Using the IHISE algorithm and the given model and measurement uncertainties, bounds on these same estimates can be calculated:
the bounds on tank outflow by simulating the network using the network outflow and tank level measurements are indicated by

In this section the potential of the IHISE algorithm to be used for event detection in water distribution systems is demonstrated.
An artificial leakage is added to the network model, an approximate location of which is indicated in Fig.

In order to determine the location of the leak, additional measurements should be available. Assuming the existence of pressure sensors in the network, a comparison of the measured pressure with the estimated pressure could indicate the presence of a leak. However, in this case, the measurements are affected by not only the sensor uncertainty (as when calculating mass balance), but also by the network modeling uncertainty, which may greatly affect the pressure estimates. Using the IHISE algorithm, the effect of both measurement and modeling uncertainties is considered in calculating the bounding estimates, and the existence of a leak can be determined with greater certainty.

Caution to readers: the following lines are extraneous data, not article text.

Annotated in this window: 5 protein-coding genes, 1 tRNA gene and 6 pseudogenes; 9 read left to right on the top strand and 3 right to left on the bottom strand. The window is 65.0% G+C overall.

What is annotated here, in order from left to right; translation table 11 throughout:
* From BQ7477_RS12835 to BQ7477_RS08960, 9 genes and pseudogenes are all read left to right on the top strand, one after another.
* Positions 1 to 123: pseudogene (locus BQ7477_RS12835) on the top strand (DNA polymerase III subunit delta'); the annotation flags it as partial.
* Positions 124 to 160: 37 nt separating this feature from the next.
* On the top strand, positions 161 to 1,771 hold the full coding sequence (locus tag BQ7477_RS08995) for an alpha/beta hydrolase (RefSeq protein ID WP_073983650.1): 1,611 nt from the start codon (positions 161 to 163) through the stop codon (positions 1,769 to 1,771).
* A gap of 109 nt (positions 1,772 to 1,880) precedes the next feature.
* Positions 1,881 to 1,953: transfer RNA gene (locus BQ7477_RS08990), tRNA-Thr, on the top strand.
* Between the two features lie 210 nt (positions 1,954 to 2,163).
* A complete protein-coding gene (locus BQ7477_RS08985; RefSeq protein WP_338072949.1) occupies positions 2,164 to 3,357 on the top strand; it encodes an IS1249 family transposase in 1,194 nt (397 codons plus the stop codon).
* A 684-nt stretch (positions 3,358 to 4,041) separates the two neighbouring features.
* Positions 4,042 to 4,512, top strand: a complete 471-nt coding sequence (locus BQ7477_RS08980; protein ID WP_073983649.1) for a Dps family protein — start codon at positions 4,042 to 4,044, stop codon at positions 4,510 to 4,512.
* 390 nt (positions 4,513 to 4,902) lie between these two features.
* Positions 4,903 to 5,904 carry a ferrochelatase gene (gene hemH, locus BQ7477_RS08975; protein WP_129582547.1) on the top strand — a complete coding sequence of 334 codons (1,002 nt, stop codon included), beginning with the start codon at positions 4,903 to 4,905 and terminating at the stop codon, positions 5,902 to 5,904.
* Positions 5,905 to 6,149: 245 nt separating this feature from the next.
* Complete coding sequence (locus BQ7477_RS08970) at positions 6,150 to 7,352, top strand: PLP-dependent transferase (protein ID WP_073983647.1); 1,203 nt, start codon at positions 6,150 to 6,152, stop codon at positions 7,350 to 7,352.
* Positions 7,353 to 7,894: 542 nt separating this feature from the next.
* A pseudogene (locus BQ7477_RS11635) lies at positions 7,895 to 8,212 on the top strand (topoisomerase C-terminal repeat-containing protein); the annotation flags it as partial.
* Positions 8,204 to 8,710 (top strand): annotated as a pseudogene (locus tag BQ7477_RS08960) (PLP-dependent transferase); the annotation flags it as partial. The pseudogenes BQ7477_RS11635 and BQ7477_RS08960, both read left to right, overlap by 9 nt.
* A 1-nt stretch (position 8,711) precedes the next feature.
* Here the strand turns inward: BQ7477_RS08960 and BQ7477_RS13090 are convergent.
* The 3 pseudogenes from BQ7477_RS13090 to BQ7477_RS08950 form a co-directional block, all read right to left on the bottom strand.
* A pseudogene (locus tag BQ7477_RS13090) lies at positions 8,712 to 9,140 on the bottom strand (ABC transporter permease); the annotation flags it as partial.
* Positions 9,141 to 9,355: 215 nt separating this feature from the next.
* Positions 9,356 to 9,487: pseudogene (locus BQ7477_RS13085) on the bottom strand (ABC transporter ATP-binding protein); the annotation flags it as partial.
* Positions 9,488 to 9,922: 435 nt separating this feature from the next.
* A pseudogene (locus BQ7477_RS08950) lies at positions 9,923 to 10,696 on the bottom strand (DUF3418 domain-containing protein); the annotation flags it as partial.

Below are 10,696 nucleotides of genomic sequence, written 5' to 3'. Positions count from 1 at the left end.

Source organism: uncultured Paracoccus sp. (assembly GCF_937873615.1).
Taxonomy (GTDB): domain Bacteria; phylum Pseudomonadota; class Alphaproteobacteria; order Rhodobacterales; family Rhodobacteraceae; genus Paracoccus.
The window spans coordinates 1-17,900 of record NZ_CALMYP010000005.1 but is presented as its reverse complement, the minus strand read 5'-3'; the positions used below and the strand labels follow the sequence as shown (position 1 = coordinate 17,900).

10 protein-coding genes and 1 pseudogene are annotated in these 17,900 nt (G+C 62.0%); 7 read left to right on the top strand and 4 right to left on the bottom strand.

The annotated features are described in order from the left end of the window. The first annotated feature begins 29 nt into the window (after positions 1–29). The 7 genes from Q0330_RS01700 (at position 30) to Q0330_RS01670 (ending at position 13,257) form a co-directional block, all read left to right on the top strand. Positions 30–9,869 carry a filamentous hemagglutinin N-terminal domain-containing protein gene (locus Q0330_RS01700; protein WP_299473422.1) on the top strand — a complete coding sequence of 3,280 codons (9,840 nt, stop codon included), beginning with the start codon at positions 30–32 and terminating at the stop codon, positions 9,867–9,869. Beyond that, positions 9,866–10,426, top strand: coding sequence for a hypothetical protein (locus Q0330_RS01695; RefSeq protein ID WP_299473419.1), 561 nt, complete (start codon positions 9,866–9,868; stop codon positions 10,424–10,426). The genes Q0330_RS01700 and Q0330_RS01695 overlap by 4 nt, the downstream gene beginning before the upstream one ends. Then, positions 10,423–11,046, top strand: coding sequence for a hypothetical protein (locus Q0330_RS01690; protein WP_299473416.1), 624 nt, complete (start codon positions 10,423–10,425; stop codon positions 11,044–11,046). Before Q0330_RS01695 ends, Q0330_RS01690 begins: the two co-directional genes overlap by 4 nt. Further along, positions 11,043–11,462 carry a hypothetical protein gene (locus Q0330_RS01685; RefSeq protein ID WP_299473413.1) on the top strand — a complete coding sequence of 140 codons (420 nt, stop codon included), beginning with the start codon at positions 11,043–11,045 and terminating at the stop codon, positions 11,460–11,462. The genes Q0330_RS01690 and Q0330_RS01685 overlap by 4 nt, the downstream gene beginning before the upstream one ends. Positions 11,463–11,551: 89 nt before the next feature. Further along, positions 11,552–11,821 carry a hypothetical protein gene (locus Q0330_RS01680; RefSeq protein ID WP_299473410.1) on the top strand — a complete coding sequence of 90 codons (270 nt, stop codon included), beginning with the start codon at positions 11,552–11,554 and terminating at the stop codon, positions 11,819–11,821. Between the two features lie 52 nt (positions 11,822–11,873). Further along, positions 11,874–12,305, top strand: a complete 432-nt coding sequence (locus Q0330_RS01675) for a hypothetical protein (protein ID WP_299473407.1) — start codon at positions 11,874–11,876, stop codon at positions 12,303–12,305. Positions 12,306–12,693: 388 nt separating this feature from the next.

We assume the existence of a pressure sensor at node

The effect of a leakage occurring in the network at time “26 August 2016 00:10” on a pressure

In this work we described a methodology for real-time hydraulic interval
state estimation, to monitor water transport networks. Using real-time
uncertain measurements from a real transport network, the proposed

The EPANET file for the network depicted in Fig. 2, with realistic water demands,
can be found in

The authors declare that they have no conflict of interest.

This research is funded by the European 80 Research Council under ERC Advanced Grant ERC-2011-AdG-291508 (FAULT-ADAPTIVE) and the European Union Horizon 2020 programme under grant agreement no. 739551 (KIOS CoE). Edited by: Ran Shang Reviewed by: two anonymous referees